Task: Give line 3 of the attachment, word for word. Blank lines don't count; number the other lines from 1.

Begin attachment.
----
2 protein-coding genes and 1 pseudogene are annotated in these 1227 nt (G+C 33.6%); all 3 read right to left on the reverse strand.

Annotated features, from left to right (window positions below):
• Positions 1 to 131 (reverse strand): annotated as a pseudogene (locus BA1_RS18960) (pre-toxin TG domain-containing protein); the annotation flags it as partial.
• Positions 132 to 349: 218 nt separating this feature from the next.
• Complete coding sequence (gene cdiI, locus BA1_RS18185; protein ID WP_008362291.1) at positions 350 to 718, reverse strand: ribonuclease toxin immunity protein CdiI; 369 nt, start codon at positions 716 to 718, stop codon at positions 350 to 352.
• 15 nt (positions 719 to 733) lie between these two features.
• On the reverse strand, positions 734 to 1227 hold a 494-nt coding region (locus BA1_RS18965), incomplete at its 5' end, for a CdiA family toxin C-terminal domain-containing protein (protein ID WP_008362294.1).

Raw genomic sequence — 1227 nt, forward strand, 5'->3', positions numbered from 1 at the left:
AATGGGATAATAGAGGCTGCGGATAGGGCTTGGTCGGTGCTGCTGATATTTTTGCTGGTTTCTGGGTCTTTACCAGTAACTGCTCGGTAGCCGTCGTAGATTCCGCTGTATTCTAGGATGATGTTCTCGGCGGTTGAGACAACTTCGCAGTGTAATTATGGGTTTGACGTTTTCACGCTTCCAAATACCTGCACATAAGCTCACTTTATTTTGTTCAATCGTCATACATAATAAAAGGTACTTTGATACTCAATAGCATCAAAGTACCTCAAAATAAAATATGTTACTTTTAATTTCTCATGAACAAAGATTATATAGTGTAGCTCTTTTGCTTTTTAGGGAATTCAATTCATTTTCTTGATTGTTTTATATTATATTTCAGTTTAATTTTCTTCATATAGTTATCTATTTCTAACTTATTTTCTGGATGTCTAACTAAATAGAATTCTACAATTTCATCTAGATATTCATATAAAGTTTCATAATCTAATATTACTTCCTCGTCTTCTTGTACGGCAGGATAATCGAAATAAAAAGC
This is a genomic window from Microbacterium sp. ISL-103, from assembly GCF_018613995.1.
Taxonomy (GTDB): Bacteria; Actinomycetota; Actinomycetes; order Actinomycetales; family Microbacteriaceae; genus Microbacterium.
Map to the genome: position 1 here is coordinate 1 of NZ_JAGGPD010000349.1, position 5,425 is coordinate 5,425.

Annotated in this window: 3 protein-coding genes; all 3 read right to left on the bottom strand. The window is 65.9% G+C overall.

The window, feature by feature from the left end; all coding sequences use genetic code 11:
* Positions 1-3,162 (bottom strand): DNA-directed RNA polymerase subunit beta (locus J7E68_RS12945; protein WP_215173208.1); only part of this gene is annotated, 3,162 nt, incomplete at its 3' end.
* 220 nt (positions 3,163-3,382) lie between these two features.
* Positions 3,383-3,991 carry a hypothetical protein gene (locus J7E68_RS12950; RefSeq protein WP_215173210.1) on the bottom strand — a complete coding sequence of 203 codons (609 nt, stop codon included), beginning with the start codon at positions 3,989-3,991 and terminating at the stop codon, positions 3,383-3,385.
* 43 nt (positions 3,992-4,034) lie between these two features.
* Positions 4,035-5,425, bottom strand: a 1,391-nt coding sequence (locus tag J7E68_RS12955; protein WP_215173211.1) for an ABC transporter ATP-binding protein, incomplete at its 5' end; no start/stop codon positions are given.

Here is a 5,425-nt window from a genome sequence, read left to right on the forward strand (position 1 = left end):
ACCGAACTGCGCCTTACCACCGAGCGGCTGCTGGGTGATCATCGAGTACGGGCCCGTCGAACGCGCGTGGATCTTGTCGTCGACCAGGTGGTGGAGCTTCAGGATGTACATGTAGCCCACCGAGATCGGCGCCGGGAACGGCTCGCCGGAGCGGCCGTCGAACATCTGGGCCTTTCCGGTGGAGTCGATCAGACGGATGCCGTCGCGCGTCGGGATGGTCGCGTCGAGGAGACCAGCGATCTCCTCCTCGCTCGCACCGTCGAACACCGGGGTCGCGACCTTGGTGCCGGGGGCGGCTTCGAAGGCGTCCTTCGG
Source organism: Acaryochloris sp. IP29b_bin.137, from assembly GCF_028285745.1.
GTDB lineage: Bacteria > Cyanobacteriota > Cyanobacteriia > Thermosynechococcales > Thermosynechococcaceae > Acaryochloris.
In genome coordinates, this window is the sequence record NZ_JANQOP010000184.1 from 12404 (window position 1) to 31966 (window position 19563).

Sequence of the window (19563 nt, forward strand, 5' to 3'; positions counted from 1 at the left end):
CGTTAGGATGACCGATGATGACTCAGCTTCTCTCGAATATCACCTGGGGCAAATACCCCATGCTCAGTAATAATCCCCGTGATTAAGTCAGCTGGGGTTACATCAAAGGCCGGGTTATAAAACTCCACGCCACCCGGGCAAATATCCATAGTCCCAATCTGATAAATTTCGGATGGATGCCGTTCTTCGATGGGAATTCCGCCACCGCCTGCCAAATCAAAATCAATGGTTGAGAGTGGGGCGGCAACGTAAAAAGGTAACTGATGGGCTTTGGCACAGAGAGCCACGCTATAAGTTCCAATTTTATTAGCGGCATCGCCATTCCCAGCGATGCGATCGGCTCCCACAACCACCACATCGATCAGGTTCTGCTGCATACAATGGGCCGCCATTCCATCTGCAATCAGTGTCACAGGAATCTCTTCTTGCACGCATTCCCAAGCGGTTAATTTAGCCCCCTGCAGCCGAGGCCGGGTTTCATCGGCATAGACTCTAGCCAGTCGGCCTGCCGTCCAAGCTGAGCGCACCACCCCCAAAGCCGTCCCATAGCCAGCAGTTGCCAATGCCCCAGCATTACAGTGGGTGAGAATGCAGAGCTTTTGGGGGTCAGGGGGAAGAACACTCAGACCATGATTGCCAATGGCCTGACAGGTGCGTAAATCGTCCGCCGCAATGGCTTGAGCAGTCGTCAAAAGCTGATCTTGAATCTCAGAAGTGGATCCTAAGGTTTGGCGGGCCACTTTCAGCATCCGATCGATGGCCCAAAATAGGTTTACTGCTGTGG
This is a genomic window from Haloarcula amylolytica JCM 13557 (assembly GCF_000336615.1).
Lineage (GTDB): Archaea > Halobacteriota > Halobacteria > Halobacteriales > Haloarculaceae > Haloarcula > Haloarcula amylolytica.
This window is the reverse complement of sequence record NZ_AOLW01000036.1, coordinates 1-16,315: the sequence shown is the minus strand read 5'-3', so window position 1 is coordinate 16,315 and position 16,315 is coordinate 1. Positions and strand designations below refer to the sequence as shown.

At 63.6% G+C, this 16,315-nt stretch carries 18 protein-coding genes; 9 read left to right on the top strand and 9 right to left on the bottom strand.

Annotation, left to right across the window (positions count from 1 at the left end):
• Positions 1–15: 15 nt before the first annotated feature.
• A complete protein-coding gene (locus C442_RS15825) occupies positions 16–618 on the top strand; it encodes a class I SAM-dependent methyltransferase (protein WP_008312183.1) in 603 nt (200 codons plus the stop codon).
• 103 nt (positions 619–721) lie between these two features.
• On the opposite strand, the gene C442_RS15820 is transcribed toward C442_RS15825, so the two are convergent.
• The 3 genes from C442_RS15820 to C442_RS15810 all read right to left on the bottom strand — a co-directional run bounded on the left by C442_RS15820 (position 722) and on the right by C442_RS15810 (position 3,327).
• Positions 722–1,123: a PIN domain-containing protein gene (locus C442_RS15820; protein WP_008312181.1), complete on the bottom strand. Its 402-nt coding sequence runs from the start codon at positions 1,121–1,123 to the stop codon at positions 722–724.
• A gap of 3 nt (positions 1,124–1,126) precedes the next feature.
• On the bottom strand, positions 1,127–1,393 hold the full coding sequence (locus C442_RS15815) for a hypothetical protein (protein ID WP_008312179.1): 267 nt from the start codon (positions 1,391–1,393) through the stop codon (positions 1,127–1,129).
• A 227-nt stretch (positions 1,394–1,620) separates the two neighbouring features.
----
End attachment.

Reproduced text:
• Positions 1 to 131 (reverse strand): annotated as a pseudogene (locus BA1_RS18960) (pre-toxin TG domain-containing protein); the annotation flags it as partial.